There’s a natural rhythm to life in the Core Sound region of Carteret County, an area of vast coastal marshes along North Carolina’s outer banks punctuated by small fishing villages. Accessible only by water for much of its history, the tight-knit community has nurtured generations of fisherman and boat-builders; families of strong traditions and even stronger links to the sea.
“Many of the people who live there have roots that go back to the 1700s,” says Neal Hutcheson, who first visited the area in 2005. “The roads and bridges came through 70 years ago, but even now it’s remote.”
Hutcheson, an Emmy-winning documentary producer for NC State’s Language and Life Project, found the area by luck rather than design. Vacationing with a friend near Beaufort, he struck up a conversation with some local residents.
“I heard the dialect and it was stunning,” he says.
And so, the weekend getaway turned into a seven-year effort to capture the people, language and culture of the region. The result, a new film called “Core Sounders,” premieres at 7 p.m. Thursday, March 14, at the North Carolina Museum of History in Raleigh. The screening is free and open to the public, but you should reserve a seat online.
The Edge of the End
It turns out that Hutcheson found Core Sound just as the area was facing threats to its centuries-old way of life. Real estate development was beginning to encroach on the pristine environment and–worse yet–drive up property values and property taxes.
But that wasn’t the only problem.
“The local fishing industry was being challenged on all sides,” Hutcheson says. “Water pollution was resulting in lower catches and expenses like gasoline were going up. At the same time, prices were depressed by the rise of globalization and the introduction of imported fish from Asia and Latin America.”
If he wanted to capture the region’s rich culture, Hutcheson realized, there was no time to lose.
“They were on the edge of the end,” he says.
But the people of Core Sound got a reprieve, in a backhanded way, when the recession hit in late 2007 and the real estate boom went bust. In the years since, residents have been organizing to protect their coastline as well as their industries. They’ve formed a fishing cooperative to improve access to markets and lobbied local government officials for tighter controls on development.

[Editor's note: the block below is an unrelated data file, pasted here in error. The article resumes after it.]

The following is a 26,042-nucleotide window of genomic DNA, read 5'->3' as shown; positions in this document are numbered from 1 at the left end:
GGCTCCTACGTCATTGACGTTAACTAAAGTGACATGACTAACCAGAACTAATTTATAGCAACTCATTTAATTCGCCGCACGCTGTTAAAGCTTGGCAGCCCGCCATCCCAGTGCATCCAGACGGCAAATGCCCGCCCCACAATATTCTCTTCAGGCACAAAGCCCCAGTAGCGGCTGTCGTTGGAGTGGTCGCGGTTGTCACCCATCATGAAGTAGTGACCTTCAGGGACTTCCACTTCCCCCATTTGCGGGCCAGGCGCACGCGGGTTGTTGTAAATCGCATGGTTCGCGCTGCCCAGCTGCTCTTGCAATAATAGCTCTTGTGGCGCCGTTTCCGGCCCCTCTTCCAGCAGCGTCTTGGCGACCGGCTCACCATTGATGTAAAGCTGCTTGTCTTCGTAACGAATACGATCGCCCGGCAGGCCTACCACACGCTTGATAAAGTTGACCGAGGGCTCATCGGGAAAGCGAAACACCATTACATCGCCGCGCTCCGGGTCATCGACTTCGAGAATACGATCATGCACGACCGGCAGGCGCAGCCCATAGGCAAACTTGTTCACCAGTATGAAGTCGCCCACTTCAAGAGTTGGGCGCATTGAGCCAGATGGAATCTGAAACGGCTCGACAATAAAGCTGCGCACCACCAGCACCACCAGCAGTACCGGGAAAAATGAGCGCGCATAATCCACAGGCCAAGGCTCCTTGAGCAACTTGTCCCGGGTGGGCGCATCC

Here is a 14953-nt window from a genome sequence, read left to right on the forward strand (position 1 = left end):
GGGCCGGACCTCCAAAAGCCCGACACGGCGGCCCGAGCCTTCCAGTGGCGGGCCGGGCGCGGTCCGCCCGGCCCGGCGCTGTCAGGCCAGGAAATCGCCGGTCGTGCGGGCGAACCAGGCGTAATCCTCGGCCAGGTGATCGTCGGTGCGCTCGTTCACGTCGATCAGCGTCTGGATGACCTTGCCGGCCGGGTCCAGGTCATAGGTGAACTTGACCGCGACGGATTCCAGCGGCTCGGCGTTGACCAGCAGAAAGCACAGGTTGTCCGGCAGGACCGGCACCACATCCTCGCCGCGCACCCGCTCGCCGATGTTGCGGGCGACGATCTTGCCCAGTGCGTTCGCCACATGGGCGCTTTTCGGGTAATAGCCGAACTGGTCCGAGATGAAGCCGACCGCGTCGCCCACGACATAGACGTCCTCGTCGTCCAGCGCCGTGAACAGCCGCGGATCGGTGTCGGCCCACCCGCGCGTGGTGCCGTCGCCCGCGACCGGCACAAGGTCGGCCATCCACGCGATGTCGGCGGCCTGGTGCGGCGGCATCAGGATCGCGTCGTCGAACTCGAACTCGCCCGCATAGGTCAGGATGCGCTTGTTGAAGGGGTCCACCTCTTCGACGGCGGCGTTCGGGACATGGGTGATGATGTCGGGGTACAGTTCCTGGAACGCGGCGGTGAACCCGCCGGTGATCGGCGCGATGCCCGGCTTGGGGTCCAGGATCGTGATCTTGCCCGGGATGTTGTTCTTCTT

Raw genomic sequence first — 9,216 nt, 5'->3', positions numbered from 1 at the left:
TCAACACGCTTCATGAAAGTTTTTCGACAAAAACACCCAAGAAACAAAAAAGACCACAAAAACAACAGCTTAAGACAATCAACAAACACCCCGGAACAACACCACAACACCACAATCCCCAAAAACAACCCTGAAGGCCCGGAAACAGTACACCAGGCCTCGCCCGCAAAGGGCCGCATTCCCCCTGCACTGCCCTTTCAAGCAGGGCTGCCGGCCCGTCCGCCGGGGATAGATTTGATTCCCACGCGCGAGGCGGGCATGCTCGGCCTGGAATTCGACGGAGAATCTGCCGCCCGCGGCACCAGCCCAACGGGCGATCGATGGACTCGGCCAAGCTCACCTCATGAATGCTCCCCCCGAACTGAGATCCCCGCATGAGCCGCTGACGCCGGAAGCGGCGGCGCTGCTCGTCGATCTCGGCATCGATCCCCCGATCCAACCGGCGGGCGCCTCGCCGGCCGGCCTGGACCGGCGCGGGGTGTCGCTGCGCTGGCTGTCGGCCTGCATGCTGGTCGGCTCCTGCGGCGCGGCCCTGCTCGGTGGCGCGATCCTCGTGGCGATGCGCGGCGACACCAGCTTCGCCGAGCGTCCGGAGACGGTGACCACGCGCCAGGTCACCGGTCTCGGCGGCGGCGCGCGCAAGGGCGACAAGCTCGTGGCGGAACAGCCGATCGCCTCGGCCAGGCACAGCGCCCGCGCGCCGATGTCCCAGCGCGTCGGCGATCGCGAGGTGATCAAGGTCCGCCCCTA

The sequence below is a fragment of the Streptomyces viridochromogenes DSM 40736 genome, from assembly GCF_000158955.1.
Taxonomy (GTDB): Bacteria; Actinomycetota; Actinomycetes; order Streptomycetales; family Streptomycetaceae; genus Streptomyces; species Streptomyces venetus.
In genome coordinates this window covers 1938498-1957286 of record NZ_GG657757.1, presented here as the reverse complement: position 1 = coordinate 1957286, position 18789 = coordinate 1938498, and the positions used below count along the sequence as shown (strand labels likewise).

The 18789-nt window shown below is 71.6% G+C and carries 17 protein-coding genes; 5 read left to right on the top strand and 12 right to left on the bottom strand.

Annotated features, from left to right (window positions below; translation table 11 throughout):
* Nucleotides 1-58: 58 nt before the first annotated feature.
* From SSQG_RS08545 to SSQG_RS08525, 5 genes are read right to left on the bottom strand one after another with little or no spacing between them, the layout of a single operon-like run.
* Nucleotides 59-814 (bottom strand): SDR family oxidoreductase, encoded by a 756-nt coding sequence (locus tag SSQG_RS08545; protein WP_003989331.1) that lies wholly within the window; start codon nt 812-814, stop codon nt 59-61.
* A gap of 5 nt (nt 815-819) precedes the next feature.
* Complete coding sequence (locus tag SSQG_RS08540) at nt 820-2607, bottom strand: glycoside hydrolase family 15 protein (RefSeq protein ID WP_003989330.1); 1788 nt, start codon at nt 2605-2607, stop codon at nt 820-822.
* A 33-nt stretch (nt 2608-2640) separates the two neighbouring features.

“They are a fiercely independent people who have learned to work together for their common interest,” Hutcheson says.
Working on the Water
During production, the filmmaker worked alone, rising early and spending hours on the water with local fishermen, camera gear in hand, to learn about their lives.
“The way they fish is highly intuitive,” he says. “They have a very nuanced knowledge of the ecosystem and the way it works.”
And except for the time he almost lost his camera into a net hauling up a catch of flounder, it was an enjoyable experience.
“They’re a pretty rough bunch. Most of them are hardworking and hard-playing,” he says. “But I felt very warmly welcomed by them. They want to get their story out, to share who they are and what their lives mean to them.”
Hutcheson has produced five documentaries for PBS in collaboration with English Professor Walt Wolfram: Indian By Birth (2001), Mountain Talk (2004), Voices of North Carolina (2005), The Queen Family: Appalachian Tradition & Back Porch Music (2006), and The Carolina Brogue (2008).
Wolfram, a renowned linguist and director of the Language and Life Project, says the work is important because of the role language plays in society.
“A lot of people grow up feeling ashamed of their language,” he says. “We want to change those attitudes. You should embrace your language as part of your culture, part of your heritage, part of your experience.”
The work is also important because many of the languages and dialects the project documents are disappearing.
“There’s a feeling of nostalgia in all of us in terms of preservation,” he says. “We capture what we can to preserve the legacy and then move on. But we realize that things will never be the same.”